Squaw Valley Development Plan – The Good, The Bad, The Ugly?

Claire Weiss |
KT-22. Squaw Valley. photo: miles clark
KT-22. Squaw Valley. Photo credit: Miles Clark

According to WSJ, the Board of Supervisors in Placer County, Calif., late Tuesday approved a plan by Squaw Valley Ski Holdings LLC to build a significantly expanded village at the base of the historic resort site of the 1960 Winter Olympics.

The prior details of this plan are included in this article, but the hearing just occurred on Tuesday, with the Board voting 4 to 1 in favor of the project.

You can find the details of the Squaw Valley development plan here.

The plan in numbers:

  • 4 season resort
  • $2M annually to Olympic Valley environmental initiatives
  • $6M dedicated to park and recreation planning, including improved hiking and biking trails in Squaw Valley
  • 9-acres of Squaw Creek restored and protected
  • $20M toward transit initiatives
  • $150M in new infrastructure, including road, utility, and Fire/EMS improvements, and more
  • $22M in annual tax revenue generated by redevelopment in Squaw Valley will help fund public services, including schools, road improvements, transit services, and public safety

So, is it good or bad?

New investment initiatives will definitely benefit the resort. No doubt that new lodging, restaurants, and other businesses and infrastructure are great for the ski community.

The Village at Squaw Valley, CA, during a night shot with the mountain run in the background
The Village at Squaw Valley, CA, during a night shot with the mountain run in the background. Photo credit: boundforsnow.com

Will the resort preserve the current amazing style of the 60s we all know? According to an updated plan, the height for new buildings is reduced and comparable to what exists today, with an average building height of 67 feet.

The project proposes that 90 percent of the redevelopment would happen on disturbed lands and existing asphalt parking lots already zoned for development. If approved, it will provide new on-site lodging and recreation opportunities, create more year-round local jobs, offer on-site affordable workforce housing.

But what about parking lots? Will there be enough parking for all those passionate skiers and snowboarders on Powder days? Well, that’s an unanswered question.

People who have opposed the project are also concerned that it will create too much pollution, traffic, and noise. According to the project plans, a large waterpark is also planned to be built.

According to Sierra Watch:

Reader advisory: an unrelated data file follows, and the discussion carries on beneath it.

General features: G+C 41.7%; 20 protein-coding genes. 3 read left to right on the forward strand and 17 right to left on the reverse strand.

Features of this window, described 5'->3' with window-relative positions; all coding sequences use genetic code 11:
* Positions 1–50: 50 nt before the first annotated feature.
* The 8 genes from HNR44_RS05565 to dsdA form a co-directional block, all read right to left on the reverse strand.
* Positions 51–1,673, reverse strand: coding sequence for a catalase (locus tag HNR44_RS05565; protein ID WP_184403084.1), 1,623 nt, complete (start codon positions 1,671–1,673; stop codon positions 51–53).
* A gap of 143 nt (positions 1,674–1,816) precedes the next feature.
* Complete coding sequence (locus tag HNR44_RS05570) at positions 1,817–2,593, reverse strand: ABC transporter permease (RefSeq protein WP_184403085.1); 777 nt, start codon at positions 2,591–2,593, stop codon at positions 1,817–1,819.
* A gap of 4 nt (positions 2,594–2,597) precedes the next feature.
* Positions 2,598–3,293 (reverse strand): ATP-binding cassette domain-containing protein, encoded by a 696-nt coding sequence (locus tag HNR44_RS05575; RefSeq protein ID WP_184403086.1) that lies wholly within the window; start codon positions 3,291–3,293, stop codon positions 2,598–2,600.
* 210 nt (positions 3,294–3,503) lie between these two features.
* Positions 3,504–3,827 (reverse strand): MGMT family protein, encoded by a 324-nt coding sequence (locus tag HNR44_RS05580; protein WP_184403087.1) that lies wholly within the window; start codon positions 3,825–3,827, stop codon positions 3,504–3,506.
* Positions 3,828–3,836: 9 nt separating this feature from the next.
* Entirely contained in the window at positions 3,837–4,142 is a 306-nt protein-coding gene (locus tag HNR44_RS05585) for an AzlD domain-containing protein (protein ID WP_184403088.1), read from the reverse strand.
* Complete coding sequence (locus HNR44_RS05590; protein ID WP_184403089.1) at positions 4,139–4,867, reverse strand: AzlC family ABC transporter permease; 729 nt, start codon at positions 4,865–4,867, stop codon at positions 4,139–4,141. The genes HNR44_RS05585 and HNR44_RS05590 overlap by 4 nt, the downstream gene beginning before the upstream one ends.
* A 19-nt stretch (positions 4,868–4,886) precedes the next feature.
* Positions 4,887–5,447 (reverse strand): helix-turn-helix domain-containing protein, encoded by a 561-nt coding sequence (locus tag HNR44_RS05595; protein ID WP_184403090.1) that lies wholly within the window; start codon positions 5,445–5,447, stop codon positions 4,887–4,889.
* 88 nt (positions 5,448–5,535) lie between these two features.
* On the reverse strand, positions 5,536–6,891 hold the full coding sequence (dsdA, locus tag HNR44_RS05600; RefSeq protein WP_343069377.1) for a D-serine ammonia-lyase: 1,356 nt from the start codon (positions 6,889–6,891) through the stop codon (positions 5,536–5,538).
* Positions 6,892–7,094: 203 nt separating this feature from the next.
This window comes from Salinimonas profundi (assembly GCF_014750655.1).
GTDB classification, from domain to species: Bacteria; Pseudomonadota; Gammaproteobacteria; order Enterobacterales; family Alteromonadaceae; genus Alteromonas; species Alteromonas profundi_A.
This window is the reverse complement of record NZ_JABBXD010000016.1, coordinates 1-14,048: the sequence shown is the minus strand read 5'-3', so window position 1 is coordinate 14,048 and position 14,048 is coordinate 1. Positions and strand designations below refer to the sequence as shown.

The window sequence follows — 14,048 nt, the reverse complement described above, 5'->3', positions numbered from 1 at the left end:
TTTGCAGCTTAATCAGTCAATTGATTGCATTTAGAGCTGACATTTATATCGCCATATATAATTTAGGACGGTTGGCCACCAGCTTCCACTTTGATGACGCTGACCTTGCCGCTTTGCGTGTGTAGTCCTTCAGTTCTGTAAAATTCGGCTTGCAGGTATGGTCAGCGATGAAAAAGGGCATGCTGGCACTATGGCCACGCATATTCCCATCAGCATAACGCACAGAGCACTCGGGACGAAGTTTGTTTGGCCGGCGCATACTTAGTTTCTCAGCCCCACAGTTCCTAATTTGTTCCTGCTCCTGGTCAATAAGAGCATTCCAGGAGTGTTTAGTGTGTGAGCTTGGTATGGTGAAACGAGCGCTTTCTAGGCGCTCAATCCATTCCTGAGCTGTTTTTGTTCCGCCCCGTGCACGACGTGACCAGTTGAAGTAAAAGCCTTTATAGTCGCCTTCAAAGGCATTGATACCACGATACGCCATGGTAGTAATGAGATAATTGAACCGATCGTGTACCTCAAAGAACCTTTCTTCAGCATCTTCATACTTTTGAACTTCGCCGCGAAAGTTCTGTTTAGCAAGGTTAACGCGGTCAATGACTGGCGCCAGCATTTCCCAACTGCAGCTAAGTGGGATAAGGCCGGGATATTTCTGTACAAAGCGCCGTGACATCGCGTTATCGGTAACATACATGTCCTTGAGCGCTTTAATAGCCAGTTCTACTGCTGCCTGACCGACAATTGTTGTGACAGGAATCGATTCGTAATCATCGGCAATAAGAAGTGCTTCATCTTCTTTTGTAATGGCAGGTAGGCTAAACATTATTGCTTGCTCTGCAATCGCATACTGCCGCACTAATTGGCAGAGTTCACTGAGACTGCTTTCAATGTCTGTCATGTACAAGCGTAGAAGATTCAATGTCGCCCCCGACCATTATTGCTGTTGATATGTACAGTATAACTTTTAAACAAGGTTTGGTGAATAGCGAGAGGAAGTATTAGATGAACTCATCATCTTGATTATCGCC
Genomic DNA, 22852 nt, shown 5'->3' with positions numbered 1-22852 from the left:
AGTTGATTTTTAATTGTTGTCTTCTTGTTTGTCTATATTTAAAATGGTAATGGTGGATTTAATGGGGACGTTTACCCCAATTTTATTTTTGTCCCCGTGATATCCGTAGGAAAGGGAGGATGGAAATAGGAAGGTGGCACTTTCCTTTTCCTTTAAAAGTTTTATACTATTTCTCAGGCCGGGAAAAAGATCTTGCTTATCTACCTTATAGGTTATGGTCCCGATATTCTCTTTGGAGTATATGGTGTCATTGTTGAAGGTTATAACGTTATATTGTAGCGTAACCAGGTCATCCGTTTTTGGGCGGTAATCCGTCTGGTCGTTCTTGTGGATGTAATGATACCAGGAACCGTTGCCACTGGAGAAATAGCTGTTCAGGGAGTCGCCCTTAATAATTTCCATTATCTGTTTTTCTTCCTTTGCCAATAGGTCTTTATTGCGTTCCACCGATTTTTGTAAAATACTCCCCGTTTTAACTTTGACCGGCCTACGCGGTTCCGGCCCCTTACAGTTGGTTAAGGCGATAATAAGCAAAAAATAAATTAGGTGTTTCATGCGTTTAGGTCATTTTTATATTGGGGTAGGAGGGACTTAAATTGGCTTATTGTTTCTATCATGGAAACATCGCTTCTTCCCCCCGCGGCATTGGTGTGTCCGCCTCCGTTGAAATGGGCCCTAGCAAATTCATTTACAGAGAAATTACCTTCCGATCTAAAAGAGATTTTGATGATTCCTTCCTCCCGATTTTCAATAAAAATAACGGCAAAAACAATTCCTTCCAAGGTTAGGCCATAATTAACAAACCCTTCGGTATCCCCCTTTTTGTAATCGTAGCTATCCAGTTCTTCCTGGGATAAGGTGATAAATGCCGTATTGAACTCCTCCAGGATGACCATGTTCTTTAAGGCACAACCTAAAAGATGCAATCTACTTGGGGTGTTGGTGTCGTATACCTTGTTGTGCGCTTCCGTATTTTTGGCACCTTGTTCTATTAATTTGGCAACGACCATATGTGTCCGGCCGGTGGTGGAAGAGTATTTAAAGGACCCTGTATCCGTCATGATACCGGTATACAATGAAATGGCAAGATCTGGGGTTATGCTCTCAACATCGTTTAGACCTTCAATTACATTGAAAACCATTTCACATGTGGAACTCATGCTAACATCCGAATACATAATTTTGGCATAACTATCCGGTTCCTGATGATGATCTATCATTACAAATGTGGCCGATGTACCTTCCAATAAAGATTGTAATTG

Proposed development in Squaw Valley threatens everything we love about the Tahoe Sierra – and provides another great opportunity to prove that we can work together to protect the places we love. Clearly, the negative impacts would spread throughout the region – with more traffic clogging Highway 89, less water flowing in the Truckee River, more light pollution in our night sky, and even diminished clarity in Lake Tahoe.

They even launched the campaign Keep Squaw True (rephrasing the famous Keep Tahoe Blue) to preserve the current state of the resort built in 1960.

1960 Olympics, Squaw Valley. Photo credit: thetahoejournal.com

If you’re an investor or a skier, you can make a difference and voice your opinion. How do you want the resort to look? What do you think is better for the resort and community?

And let’s hope we will still have the opportunity to enjoy skiing or hiking on the mountain, instead of being stuck in traffic on the way to the resort.

Granite Chief, Squaw Valley. Photo credit: Claire Weiss

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3 thoughts on “Squaw Valley Development Plan – The Good, The Bad, The Ugly?

  1. “They even launched the campaign Keep Squaw True (rephrasing the famous Keep Tahoe Blue) to preserve the current state of the resort that was built in 1960.”


    The Keep Squaw True folks wanted a smaller development than what just went through, not to keep Squaw exactly the way it is. Responsible development vs. overdevelopment, plain and simple.

    Placer County went for overdevelopment, which is fitting considering most of their populations are in Roseville, Rocklin and Lincoln, aka “The Armpit of California.”

    Prepare for Sierra Watch to sue the pants off these out of town kooks! #keepsquawtrue!

  2. Get ready for permanent gridlock on 89. This plan is a travesty and should not have been approved. The county has been sold a bill of goods on empty promises.
    And screw AW and KSL. a 100′ water park the size of a MalWart ??? Seriously?? Not what the community wants or needs when the biggest ‘wet amenity’ is 6 miles down the road in TC. It’s a damn shame when out of state private equity pirates can shower Placer county with what amounts to bribes to get their way over the local community concerns.

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